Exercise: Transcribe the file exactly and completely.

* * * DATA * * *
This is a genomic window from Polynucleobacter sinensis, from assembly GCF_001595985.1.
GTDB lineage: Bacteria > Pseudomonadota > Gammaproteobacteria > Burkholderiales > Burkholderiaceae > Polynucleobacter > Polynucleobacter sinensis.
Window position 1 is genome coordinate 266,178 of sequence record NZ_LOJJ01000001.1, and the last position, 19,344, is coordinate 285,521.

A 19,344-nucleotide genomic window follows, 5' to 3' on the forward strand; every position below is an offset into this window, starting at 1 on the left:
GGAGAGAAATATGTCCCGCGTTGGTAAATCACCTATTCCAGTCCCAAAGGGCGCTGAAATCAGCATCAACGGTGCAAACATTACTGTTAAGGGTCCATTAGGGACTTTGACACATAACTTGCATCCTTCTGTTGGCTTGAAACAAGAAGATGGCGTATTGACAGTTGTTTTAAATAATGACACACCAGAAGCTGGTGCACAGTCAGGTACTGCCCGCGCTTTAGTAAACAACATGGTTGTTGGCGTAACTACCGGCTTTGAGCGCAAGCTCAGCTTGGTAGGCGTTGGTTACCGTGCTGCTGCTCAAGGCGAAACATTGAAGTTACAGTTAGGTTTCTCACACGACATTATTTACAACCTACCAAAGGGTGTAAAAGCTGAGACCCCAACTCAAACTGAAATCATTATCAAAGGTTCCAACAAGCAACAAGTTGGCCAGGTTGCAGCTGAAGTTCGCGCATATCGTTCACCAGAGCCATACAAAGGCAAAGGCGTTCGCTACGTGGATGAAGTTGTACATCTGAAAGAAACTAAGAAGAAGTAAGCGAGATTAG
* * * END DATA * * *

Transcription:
This is a genomic window from Polynucleobacter sinensis, from assembly GCF_001595985.1.
GTDB lineage: Bacteria > Pseudomonadota > Gammaproteobacteria > Burkholderiales > Burkholderiaceae > Polynucleobacter > Polynucleobacter sinensis.
Window position 1 is genome coordinate 266,178 of sequence record NZ_LOJJ01000001.1, and the last position, 19,344, is coordinate 285,521.

A 19,344-nucleotide genomic window follows, 5' to 3' on the forward strand; every position below is an offset into this window, starting at 1 on the left:
GGAGAGAAATATGTCCCGCGTTGGTAAATCACCTATTCCAGTCCCAAAGGGCGCTGAAATCAGCATCAACGGTGCAAACATTACTGTTAAGGGTCCATTAGGGACTTTGACACATAACTTGCATCCTTCTGTTGGCTTGAAACAAGAAGATGGCGTATTGACAGTTGTTTTAAATAATGACACACCAGAAGCTGGTGCACAGTCAGGTACTGCCCGCGCTTTAGTAAACAACATGGTTGTTGGCGTAACTACCGGCTTTGAGCGCAAGCTCAGCTTGGTAGGCGTTGGTTACCGTGCTGCTGCTCAAGGCGAAACATTGAAGTTACAGTTAGGTTTCTCACACGACATTATTTACAACCTACCAAAGGGTGTAAAAGCTGAGACCCCAACTCAAACTGAAATCATTATCAAAGGTTCCAACAAGCAACAAGTTGGCCAGGTTGCAGCTGAAGTTCGCGCATATCGTTCACCAGAGCCATACAAAGGCAAAGGCGTTCGCTACGTGGATGAAGTTGTACATCTGAAAGAAACTAAGAAGAAGTAAGCGAGATTAG